To get to the end of the execution flow, we have to follow the call to styled to see what’s hiding in there. Knowing how many layers we went through so far, it’s no surprise that styled is yet another wrapper on top of a different function.

export function styled<T extends As, P = {}>(
  component: T,
  options?: ChakraStyledOptions,
) {
  // ...
  const Component = emotion_styled(
    component as React.ComponentType<any>,

  const chakraComponent = React.forwardRef(function ChakraComponent(
  ) {
    // ...
    return React.createElement(Component, {
      "data-theme": forced ? colorMode : undefined,

  return chakraComponent as ChakraComponent<T, P>

Underneath, it makes a call to Emotion, a popular CSS-in-JS library, and then manually creates the component we need by calling React.createElement. And with that, we’ve reached the end, and have a pretty good idea about how a component is created in Chakra UI.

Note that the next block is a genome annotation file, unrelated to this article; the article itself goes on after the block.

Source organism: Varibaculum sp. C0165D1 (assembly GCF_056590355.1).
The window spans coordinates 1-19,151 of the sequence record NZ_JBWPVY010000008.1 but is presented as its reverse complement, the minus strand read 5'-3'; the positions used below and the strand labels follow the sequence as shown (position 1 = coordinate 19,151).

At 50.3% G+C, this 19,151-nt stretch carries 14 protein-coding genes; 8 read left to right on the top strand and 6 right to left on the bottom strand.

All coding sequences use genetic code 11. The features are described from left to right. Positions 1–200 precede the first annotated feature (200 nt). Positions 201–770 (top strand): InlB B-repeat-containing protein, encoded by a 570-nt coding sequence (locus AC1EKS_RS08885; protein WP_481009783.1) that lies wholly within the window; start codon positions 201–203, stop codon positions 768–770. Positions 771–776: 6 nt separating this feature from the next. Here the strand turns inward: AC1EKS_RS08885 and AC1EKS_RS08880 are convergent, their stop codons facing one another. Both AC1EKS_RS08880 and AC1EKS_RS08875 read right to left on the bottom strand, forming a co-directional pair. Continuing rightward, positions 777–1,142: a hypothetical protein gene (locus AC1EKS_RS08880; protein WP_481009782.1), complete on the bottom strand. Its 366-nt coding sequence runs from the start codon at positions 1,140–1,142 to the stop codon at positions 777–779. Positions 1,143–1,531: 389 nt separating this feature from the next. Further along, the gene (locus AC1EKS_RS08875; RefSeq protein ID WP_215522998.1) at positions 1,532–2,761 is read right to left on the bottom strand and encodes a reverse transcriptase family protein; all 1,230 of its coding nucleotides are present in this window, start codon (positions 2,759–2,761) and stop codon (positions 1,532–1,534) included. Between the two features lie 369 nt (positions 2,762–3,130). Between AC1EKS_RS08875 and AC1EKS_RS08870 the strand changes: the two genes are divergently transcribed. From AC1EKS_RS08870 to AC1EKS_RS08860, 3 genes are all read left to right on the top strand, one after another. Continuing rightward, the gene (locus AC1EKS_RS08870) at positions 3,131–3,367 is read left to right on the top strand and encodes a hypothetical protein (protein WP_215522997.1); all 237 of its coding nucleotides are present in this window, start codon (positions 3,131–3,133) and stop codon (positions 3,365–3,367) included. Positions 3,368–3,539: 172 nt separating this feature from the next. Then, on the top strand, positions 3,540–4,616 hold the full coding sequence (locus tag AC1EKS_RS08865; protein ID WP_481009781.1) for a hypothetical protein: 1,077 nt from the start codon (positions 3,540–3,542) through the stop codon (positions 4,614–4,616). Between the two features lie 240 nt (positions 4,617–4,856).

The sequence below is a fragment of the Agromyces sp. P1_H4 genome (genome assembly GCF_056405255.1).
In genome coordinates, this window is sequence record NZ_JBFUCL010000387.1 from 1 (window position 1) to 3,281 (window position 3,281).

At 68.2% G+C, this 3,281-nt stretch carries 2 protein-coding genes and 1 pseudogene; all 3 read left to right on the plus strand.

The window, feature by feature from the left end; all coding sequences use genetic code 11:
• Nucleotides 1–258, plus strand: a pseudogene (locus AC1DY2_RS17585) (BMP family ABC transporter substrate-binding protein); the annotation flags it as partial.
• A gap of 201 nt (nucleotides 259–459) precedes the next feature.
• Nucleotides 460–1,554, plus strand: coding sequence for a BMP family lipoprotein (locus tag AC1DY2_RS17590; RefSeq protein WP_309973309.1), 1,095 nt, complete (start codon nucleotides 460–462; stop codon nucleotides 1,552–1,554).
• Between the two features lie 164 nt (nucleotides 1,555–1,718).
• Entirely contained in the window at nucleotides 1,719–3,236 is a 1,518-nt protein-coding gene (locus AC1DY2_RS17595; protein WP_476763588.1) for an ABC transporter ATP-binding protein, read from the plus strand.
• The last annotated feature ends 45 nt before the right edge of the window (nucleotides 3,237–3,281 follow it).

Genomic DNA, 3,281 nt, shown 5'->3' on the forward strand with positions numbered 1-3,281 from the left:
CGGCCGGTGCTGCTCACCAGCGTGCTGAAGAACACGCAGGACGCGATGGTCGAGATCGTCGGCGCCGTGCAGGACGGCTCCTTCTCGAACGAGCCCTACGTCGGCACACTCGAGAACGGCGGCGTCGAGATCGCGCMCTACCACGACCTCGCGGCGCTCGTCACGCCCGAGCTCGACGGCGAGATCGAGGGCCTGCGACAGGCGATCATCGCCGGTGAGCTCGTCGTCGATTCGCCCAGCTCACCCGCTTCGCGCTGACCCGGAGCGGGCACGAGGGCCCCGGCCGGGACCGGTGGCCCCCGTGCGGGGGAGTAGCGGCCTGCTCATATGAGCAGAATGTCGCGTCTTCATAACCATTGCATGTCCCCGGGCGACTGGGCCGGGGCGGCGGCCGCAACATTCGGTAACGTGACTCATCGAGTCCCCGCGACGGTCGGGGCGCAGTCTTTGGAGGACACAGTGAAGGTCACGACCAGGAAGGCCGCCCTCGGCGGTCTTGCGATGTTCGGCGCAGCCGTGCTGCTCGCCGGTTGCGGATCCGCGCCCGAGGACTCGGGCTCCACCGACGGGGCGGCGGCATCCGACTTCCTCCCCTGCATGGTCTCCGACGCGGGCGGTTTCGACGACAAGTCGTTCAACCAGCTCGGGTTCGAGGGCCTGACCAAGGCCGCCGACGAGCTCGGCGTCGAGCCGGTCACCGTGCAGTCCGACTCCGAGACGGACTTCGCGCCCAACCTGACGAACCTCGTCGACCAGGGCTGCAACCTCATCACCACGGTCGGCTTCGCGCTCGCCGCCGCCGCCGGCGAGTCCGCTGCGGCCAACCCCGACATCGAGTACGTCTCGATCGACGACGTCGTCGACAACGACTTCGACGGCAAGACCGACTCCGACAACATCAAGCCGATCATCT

The Main Takeaway

The most important thing to carry home is the importance of layers. Too often, we overlook this and bundle too much logic into our React components.

This button could’ve been developed by making a call to Emotion directly. But the added layers give flexibility and decouple the codebase from the libraries they depend on. Wrapping the functions could’ve been avoided. But doing so enforces standards and consistency across all components in the library.

You needn’t apply all these principles in your React codebase starting tomorrow. However, they are a good inspiration of how you can make your codebase more decoupled and well-structured. The entire Chakra library depends on Emotion, but it’s so well abstracted that you can work without noticing it.